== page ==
Written by Dermot McPeake

The Field

The Field by Dermot McPeake

The literal grassroots of the GAA are minded by some of its most treasured and fiercest volunteers.


“The field is mine” – Bull McCabe.

For over half a century Pat McOscar has been turning the key on Shamrock Park.

Sunday week – the formal start of the Derry club season – will see Declan Lindsay and Hugh Boyle do likewise fifty miles up the road in Steelstown. For these are the groundsmen, the most powerful people in the GAA.

Festooned with overweight bunches of keys which contain the power to make or break any day, the good groundsperson treats the pitch and its environs as his or her own. In many cases, maybe better than his or her own!

They are the people who arrive before all others, and leave long after the last stray sock has been stuffed into a clabber-scented kit bag. Yes, the GAA gatekeeper is an institution worthy of celebration.

The recent spell of summer-like weather in March saw some clubs do just that.

John J McKenna, the King of Watty Park in Glen, was pictured recently on the club’s Twitter account. ‘Some man for one man’ read the tribute to a man who obsesses over the immaculate condition of his sod. Winner of the best grounds in Derry in 2015, the club largely attributed the honour to the work of McKenna, a lifelong servant across many areas of GAA life.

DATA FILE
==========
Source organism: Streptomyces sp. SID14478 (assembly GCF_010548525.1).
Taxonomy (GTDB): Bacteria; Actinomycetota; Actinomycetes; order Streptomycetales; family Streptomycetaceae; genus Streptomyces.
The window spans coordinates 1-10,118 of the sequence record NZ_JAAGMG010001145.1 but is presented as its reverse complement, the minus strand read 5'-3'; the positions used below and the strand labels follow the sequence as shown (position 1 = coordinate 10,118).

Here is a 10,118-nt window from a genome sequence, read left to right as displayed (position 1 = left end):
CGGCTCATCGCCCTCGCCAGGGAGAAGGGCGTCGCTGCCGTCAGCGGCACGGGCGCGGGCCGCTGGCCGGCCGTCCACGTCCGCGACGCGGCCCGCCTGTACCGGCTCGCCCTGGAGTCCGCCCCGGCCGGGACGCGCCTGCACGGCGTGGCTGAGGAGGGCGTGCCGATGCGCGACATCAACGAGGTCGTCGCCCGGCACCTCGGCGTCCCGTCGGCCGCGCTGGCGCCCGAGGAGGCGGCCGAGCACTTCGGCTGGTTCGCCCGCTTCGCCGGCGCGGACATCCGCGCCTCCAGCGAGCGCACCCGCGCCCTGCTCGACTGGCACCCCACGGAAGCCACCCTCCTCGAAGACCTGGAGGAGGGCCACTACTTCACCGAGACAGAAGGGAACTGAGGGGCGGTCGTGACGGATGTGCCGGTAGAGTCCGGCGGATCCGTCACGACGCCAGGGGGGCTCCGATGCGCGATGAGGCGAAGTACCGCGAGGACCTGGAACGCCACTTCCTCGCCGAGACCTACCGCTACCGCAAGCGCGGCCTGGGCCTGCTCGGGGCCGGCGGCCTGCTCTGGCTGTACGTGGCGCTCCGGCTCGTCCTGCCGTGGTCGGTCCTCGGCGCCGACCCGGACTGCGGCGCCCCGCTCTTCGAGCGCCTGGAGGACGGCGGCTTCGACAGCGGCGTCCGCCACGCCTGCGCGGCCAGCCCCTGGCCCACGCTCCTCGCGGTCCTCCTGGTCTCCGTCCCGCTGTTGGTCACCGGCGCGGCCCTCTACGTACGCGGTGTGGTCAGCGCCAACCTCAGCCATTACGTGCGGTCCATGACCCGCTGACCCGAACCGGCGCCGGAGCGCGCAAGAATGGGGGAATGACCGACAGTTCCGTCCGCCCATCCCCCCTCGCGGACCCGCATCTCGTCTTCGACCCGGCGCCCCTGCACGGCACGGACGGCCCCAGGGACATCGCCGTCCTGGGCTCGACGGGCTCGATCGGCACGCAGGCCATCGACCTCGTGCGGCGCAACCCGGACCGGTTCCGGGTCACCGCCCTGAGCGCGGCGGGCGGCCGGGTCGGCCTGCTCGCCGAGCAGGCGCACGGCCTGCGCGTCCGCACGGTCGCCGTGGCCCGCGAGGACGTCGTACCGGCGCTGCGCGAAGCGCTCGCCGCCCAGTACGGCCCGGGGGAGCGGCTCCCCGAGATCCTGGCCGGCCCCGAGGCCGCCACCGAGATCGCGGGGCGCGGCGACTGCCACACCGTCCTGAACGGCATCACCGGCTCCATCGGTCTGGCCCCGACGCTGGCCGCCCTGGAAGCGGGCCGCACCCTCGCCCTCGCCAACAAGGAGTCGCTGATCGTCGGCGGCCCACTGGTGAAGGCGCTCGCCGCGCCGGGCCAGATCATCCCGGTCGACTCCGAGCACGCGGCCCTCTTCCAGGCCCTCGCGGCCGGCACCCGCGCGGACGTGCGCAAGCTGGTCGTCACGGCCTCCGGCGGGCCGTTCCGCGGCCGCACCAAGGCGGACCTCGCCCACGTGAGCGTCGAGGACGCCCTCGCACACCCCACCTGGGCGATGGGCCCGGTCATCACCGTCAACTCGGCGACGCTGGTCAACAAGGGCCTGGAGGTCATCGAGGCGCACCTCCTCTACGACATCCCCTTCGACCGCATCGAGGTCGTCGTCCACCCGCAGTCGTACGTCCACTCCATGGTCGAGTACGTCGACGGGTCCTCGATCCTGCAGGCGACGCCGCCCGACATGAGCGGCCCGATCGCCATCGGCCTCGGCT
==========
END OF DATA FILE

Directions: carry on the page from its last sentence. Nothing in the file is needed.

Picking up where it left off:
The sentiment spread.

Just a few miles up the road in Lavey, thoughts of winter were banished as attention turned to the new season just around the corner. Pitches were cut and lined, nets hung and flags unfurled. These events, like most other jobs done around the club, are seldom without the presence of five-year-old Micheál McNally, possibly Derry’s youngest unofficial groundsman.

Lavey's Micheal McNally and co-workers line the pitch whilst John J McKenna puts the finishing touches to Watty Graham Park, Maghera

The meticulous attention to detail visited on St Colm’s Park in Drum by its own hero, Jim Farren, is only matched his scorekeeping.  Celebrating his eightieth birthday in 2016, Farren helped the club celebrate their own ‘oak’ anniversary earlier this year by starring in a movie for the occasion. Jim’s kith and kin recalled stories of by-gone days like when local farm land was used to host matches prior to 1989, and when a savage wind which gusted through Altmover Glen toppled Jim’s scoreboard. Briefly flirting with the idea of installing an electronic number, the club took the pragmatic decision to instead rebuild the structure which housed its own scorekeeper – a welcome and rare victory for man over the advances of technology.

“We’d have had nowhere to put Jim,” laughed one club man recalling the decision.

Jim Farren, Drum stalwart

Mary K Burke

The design and maintenance of GAA pitches has become an industry of its own with technology playing a key role. Modern design means modern upkeep is required to maintain the standards now being set. It’s a costly and growing concern for many clubs with the rise in popularity of Gaelic games over the past few generations putting extra pressure both on pitches and pitch time itself. In a sign of the times, many now outsource the responsibility.